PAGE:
Why leave the scientific breakthroughs to research professors? The teen winner of the 2011 Siemens Competition in Math, Science, and Technology may have created a nanoparticle that could revolutionize cancer treatment.
The particle Angela Zhang, a senior at Monta Vista High School in Cupertino, Calif., created can target cancer stem cells, which are notoriously difficult to kill.
"Angela created a nanoparticle that is like a Swiss army knife of cancer treatment," Tejal Desai, a contest judge, said in a statement. "Her work is an important step in developing new approaches to the therapeutic targeting of tumors via nanotechnology."
Zhang, who won a $100,000 college scholarship for her work, tested her method on lab mice and lab-grown cancer cells. She says hopefully the method can one day be used on humans.
Ziyuan Liu and Cassee Cain, seniors at Oak Ridge High School in Tennessee, won the team prize for a program they created that uses the Xbox 360 Kinect camera to analyze a person's gait. Their program has possible applications in physical therapy and medicine.
Jeniffer Harper-Taylor, President of the Siemens Foundation, says the competition serves to highlight the important work teens like Liu, Cain, and Zhang are doing.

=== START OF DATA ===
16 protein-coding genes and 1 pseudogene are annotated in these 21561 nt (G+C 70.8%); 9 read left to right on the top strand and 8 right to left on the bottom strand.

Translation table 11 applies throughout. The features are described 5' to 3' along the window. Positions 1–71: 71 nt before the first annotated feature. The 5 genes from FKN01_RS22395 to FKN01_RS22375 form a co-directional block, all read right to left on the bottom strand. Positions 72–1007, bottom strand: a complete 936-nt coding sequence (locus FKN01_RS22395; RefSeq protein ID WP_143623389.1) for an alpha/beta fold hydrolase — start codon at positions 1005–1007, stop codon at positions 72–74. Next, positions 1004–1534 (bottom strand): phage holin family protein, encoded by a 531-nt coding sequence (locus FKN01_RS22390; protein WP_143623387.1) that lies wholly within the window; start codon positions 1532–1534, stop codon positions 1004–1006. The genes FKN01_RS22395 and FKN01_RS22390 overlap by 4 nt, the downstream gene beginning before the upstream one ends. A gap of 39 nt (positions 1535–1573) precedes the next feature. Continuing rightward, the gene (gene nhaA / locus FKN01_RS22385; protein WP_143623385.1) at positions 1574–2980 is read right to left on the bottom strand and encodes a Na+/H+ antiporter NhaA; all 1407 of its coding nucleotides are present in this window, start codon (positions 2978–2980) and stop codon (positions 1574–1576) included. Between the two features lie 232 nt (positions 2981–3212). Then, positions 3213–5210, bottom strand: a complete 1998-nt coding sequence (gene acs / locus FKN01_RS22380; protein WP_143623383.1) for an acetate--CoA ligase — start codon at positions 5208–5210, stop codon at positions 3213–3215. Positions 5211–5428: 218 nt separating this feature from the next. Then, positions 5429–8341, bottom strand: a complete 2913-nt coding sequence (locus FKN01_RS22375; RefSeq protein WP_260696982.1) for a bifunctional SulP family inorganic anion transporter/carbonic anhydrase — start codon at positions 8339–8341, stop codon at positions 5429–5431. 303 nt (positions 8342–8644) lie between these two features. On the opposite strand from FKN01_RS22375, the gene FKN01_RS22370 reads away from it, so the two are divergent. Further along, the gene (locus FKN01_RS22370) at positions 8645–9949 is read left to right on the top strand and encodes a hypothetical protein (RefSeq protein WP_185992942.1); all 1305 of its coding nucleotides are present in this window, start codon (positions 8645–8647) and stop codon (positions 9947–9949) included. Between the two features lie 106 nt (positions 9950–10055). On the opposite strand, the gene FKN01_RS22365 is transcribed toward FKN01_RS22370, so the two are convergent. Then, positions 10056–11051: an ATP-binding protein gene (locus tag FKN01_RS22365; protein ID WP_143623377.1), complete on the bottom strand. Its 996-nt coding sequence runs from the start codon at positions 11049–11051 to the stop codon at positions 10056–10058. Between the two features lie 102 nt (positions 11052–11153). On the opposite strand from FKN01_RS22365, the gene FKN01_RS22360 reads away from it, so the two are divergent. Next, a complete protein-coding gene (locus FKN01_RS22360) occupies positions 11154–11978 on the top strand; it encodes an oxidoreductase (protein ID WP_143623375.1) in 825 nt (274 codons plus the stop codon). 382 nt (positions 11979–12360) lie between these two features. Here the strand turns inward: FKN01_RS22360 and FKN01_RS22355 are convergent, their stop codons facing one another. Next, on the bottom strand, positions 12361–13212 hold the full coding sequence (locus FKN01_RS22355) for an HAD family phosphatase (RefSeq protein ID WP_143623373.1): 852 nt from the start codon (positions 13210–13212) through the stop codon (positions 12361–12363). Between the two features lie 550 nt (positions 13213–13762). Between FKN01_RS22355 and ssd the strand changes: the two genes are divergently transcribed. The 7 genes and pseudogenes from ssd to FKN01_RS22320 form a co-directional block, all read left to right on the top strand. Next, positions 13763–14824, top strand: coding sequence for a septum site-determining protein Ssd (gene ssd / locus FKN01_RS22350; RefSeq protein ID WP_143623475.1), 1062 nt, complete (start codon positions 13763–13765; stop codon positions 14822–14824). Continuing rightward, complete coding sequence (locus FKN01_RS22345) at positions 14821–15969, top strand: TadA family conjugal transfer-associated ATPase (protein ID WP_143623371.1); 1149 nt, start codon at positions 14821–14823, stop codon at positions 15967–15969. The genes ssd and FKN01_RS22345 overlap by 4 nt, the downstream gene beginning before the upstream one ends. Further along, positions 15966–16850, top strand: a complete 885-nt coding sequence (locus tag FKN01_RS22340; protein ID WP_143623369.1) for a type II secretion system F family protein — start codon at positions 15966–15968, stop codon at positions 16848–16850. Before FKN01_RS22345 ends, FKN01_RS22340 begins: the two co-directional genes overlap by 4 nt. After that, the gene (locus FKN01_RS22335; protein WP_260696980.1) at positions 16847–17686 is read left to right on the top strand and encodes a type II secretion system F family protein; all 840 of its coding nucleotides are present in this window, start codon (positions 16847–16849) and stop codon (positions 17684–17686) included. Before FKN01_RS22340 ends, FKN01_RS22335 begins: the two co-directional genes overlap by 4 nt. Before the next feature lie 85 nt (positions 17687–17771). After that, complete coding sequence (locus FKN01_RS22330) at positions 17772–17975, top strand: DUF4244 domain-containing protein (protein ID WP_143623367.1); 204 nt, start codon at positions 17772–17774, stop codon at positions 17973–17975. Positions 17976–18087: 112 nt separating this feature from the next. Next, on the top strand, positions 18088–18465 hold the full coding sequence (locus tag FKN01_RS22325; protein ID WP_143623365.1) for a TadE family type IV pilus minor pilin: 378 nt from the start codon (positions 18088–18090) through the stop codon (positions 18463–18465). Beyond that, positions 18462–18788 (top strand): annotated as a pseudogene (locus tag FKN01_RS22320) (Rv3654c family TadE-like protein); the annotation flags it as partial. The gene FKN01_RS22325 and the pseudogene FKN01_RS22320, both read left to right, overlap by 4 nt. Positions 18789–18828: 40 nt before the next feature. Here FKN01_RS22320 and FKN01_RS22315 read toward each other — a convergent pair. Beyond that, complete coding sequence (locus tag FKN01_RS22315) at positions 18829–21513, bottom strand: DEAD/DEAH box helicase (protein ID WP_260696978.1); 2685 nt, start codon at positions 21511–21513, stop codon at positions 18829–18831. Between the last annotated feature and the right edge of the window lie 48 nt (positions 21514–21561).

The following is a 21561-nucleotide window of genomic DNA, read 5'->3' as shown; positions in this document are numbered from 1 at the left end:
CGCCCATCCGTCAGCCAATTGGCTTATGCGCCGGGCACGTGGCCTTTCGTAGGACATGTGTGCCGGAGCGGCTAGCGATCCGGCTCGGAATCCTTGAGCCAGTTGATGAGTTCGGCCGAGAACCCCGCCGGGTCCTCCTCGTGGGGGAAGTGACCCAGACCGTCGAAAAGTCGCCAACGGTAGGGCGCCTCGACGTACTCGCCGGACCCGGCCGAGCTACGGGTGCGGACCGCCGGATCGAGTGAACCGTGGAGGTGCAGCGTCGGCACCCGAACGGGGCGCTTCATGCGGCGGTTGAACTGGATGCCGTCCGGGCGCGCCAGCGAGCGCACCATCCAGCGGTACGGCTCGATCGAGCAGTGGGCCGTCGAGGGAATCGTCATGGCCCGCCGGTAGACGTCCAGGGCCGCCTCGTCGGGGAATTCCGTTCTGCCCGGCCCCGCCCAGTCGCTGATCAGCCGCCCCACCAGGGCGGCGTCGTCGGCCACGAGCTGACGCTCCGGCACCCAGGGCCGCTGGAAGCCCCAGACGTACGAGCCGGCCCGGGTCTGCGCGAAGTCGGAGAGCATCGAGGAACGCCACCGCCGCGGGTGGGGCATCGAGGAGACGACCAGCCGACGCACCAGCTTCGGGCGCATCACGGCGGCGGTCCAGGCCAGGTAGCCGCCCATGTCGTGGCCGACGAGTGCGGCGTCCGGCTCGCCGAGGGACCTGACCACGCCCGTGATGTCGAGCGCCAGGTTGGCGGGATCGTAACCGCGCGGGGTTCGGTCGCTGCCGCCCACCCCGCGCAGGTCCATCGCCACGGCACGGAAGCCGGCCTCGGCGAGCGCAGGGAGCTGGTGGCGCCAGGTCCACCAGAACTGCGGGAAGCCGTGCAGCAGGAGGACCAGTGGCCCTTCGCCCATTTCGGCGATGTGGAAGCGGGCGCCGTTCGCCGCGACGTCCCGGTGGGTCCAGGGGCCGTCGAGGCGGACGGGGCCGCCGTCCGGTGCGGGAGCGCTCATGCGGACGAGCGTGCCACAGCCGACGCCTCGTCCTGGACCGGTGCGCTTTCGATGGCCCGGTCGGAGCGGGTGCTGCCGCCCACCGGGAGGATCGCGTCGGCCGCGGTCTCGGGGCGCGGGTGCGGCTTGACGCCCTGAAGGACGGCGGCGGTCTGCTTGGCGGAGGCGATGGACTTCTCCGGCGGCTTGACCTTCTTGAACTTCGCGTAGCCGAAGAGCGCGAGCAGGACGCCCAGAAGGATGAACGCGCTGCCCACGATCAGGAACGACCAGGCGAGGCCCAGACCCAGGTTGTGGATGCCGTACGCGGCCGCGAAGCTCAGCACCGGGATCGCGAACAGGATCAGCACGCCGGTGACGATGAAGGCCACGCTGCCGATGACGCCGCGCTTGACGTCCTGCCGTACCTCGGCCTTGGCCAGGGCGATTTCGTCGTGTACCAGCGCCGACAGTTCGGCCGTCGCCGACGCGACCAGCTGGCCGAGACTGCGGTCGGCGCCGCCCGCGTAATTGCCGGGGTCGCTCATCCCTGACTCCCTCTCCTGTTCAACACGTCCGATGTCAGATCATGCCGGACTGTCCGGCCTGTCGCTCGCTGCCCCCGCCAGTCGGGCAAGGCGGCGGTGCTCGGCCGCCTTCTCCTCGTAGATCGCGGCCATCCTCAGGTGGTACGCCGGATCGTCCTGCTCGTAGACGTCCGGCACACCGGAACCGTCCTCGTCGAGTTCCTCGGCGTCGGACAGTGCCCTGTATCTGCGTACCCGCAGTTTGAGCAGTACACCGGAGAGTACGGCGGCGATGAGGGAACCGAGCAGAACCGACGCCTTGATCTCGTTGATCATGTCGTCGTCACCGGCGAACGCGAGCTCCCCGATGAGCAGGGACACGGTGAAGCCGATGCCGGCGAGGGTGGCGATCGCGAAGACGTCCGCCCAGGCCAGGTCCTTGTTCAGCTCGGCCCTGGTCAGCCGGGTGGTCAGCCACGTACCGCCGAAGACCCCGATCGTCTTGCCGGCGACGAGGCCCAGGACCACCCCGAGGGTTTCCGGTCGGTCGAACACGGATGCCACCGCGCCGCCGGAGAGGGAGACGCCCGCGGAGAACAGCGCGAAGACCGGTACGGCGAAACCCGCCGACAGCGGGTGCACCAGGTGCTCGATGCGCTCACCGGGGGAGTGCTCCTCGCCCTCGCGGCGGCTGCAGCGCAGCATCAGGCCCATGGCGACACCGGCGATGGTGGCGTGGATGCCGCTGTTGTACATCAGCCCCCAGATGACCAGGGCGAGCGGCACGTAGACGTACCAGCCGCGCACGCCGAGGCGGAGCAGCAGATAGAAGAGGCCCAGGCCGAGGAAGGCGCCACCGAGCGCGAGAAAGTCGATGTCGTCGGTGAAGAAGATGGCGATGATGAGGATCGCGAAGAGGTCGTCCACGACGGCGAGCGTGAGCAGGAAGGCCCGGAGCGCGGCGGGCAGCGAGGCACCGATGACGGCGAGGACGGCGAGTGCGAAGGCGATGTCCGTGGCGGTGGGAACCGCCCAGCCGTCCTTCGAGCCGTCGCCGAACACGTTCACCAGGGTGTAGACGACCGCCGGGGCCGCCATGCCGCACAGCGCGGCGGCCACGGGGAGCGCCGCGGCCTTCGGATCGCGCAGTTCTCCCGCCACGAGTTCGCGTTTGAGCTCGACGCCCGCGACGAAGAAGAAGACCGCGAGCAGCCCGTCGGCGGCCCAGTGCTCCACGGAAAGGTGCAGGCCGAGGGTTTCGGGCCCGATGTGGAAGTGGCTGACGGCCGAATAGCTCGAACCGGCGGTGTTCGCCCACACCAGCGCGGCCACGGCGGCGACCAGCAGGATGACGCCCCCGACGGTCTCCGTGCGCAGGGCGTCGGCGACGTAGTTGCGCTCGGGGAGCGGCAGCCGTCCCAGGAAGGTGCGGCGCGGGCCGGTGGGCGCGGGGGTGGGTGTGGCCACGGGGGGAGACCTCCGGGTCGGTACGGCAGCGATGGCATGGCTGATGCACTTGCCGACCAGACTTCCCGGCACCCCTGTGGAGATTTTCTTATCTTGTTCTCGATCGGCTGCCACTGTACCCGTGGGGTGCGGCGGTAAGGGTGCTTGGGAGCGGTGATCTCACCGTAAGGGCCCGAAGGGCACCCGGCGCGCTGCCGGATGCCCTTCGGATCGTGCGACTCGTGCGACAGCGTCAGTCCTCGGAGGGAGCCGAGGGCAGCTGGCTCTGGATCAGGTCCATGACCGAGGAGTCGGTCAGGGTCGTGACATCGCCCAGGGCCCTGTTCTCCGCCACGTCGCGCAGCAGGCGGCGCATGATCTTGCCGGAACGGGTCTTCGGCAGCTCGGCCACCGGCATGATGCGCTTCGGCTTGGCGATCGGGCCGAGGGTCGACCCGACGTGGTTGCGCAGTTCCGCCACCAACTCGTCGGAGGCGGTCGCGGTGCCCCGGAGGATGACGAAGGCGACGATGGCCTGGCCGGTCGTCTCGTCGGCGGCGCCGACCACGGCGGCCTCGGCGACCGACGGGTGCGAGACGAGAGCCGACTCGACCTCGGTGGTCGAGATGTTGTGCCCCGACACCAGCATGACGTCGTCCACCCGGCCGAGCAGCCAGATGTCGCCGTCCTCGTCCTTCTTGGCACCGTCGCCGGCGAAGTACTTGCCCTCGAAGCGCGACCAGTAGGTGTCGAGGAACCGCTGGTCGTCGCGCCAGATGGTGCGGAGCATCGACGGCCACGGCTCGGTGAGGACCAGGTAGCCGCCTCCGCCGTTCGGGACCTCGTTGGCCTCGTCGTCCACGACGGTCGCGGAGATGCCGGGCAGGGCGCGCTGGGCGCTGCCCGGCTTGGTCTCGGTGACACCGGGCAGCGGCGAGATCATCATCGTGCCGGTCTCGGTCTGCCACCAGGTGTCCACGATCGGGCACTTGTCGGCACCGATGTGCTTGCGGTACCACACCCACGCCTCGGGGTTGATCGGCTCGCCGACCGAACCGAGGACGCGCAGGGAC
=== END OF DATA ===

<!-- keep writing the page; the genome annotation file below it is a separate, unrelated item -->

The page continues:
"Great opportunity for students to show on national platform the level of work that can be done by high school students," she says. "We see students who have done their work in world-class labs, and there's students who have worked in a basement without having a mentor. They all have a desire to work on something innovative."
For Zhang, it wasn't easy. She spent three years working on her project—four if you count the year she spent attending seminars and reading up on cancer before beginning her research. "I contacted a professor at [Stanford University] when I was 14 to see if I could work in their lab," she says. "He said 'Absolutely not, you're only 14.'"
She struck up a compromise to learn as much as she could about cancer, and started working in the lab a year later. And she didn't let her failures discourage her.
"There were a lot of times [the treatment] didn't work, but that was part of the excitement of the project—being able to design and implement more creative solutions," she says.
For their part, Liu and Cain's program can diagnose problems with a person's gait nearly as well as medical scanners that cost hundreds of thousands of dollars. The Microsoft Kinect has an MSRP of about $100.
"Our program does the same kind of analysis as million-dollar gait labs," says Cain. "People in rural areas and third world countries don't have those resources. This is a portable and affordable way to get gait analysis out to more people in the world."
She says the analysis can be used to determine what types of prosthetics might be needed for amputees and can be used by physical therapists to determine appropriate exercises for people who have difficulty walking.
Harper-Taylor, of the Siemens Foundation, says she hopes these projects will inspire others.
"They can serve as great role models. Anyone who has an interest and desire to do something innovative can try this," she says.
For now, the three aren't sure where they'll go to college, but research is in their future. Says Zhang: "Honestly, I want to study everything in math and the sciences. I couldn't imagine limiting myself to either one."